Will Ferrell in Semi-ProSEMI-PRO

In the '70s-era sports comedy Semi-Pro, Will Ferrell plays Jackie Moon, a one-hit-wonder pop star who becomes the owner of the American Basketball Association's Flint Tropics, a struggling Michigan team for which he also serves as coach, promoter, and star player. And forgive me for asking, but shouldn't any one of these five roles have been enough for Will Ferrell?

Shrek the ThirdSHREK THE THIRD

Shrek the Third finds its computer-animated ogre undergoing something of a mid-life crisis, and based on the evidence here, so is the series itself. In contrast to the constant hyperactivity and relentlessly aggressive pop-culture references of the first two Shrek films, this latest offering is notable for its distinct lack of aggression; the film hasn't completely shucked off the qualities that made its forbears such (literal) monster hits, but on occasion, it actually takes the time to curtail its smart-alecky, type-A tendencies and just breathe. In doing so, it stands as my favorite Shrek movie to date. Unfortunately, that isn't high praise.

Spider-Man 3SPIDER-MAN 3

Spider-Man 3 runs nearly 140 minutes, but it would be difficult to argue that it doesn't require that length. In Sam Raimi's third installment of the comic-book franchise, our crime-fighting web-slinger (Tobey Maguire) has not one, not two, but three über-villains to contend with: the hulking, misunderstood Sandman (Thomas Haden Church); the globular space infestation Venom (played, in human form, by Topher Grace); and former best friend Harry Osborn (James Franco), son of original Spider-Man nemesis the Green Goblin, who's now eager to take on the family business.

Eddie Murphy in NorbitNORBIT

Eddie Murphy's latest latex comedy, Norbit, is an unusual mixture of abject stupidity and sheer genius. If you've seen the previews - and is there anyone left who hasn't? - you've pretty much gleaned the plot, which finds our nerdy, titular hero (Murphy) trapped in matrimonial hell with the punishing, frighteningly obese Rasputia (Murphy again), and yearning to win the heart of his one true love (Thandie Newton). From beginning to end, director Brian Robbins' movie is formulaic, repetitive, obvious, and not nearly as hysterical as it wants to be. It's also one of the few comedies of recent years to be touched with something approximating brilliance.

Anika Noni Rose, Beyonce Knowles, and Jennifer Hudson in DreamgirlsDREAMGIRLS

You may have heard that, in the middle of Bill Condon's Dreamgirls, former American Idol belter Jennifer Hudson lets loose with a power ballad that has the audience cheering and applauding at its finish. If the screening I attended is any indication, this rumor is untrue. The audience cheers and applauds the number way before Hudson's finale. And no one in their right mind could blame them.

Shrek 2SHREK 2

If a sequel manages to make any improvements on the original, it's usually cause for at least minor celebration, so I was pleased to see a few changes for the better in Dreamworks' computer-animated Shrek 2.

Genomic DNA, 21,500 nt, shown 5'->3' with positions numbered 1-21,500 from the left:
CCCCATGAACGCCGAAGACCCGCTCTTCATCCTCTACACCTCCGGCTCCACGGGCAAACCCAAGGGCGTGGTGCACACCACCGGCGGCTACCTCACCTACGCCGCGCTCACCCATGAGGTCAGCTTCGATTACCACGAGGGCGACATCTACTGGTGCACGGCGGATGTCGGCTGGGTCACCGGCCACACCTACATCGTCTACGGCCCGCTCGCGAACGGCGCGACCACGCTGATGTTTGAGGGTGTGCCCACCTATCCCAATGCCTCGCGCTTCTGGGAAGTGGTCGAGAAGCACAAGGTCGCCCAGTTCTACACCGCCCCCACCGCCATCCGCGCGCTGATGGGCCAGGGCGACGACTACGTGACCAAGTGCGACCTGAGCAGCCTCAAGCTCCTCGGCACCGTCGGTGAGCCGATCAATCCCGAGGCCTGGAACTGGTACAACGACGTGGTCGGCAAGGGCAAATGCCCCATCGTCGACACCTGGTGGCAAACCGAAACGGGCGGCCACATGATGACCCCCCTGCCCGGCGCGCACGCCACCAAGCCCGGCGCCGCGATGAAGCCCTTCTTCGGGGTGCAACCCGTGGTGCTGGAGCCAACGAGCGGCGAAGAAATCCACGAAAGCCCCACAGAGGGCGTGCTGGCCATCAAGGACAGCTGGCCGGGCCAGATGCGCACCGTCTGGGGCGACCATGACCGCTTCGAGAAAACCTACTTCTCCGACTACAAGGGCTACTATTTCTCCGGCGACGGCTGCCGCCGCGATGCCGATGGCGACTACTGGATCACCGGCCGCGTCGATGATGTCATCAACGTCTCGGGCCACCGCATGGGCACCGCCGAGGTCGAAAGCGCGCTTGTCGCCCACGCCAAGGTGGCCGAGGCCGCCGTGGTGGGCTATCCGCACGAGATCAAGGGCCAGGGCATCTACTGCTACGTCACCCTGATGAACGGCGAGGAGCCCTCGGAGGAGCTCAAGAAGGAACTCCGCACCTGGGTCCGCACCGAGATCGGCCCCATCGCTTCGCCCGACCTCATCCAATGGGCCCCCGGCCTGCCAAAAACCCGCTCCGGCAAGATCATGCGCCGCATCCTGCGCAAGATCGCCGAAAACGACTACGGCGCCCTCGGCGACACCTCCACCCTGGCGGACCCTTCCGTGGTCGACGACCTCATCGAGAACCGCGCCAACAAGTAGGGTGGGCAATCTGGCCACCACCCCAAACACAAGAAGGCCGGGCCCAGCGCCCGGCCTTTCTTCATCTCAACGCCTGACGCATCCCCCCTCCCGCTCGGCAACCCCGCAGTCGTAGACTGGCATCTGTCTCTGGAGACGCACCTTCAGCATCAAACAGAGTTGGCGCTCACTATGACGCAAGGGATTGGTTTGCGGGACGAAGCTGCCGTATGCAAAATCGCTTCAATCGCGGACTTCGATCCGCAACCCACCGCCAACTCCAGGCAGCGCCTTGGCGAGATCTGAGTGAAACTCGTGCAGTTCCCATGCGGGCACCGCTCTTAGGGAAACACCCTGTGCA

Tom Cruise in The Last SamuraiTHE LAST SAMURAI

Occasionally, all it takes is sharp cinematography to get critics all woozy. How else to explain the positive notices for Edward Zwick's The Last Samurai, a period epic so unexceptional and derivative it might as well have been called Dances with Wolves Meets Braveheart? (Barkeep! Oscars for all!)

Harry Shearer, Michael McKean, and Christopher Guest in A Mighty WindA MIGHTY WIND

This might sound like an overstatement, but with A Mighty Wind, writer-director Christopher Guest, aided immeasurably by regular co-scenarist Eugene Levy and his cast of brilliant improv artists, has secured his place as the most distinctive voice in American film comedy since the '70s heyday of Mel Brooks and Woody Allen. (And judging by the applause that greeted the film's finale at the screening I attended, I'm not alone in thinking this.)

Barry Pepper, Edward Norton, and Philip Seymour Hoffman in 25th Hour25TH HOUR

I wish my schedule had allowed me to catch Spike Lee's 25th Hour sooner, as I would have happily spent the last two weeks extolling its merits to everyone I saw. (It ends its run at the Quad Cities Brew & View on April 17.) The film, wherein a convicted drug dealer (Edward Norton) spends his last free day in New York tying up loose ends among family and friends, is probably Lee's most passionate, exemplary work since 1989's Do the Right Thing. Though the movie showcases Lee's trademark anger, profane humor, and uncommon vibrancy, what sets the film apart from his usual fare is its sadness; it has an aura of melancholy that keeps the director's more bombastic impulses in check. (He even pulls off a beauty of a lullaby ending, one which, in lesser lands, could have been disastrous.)

Bonnie Wright and Daniel Radcliffe in Harry Potter & the Chamber of SecretsHARRY POTTER & THE CHAMBER OF SECRETS

Although I didn't care for last year's Harry Potter & The Sorcerer's Stone, I was more than willing to greet the new Harry Potter & The Chamber of Secrets with an open mind.

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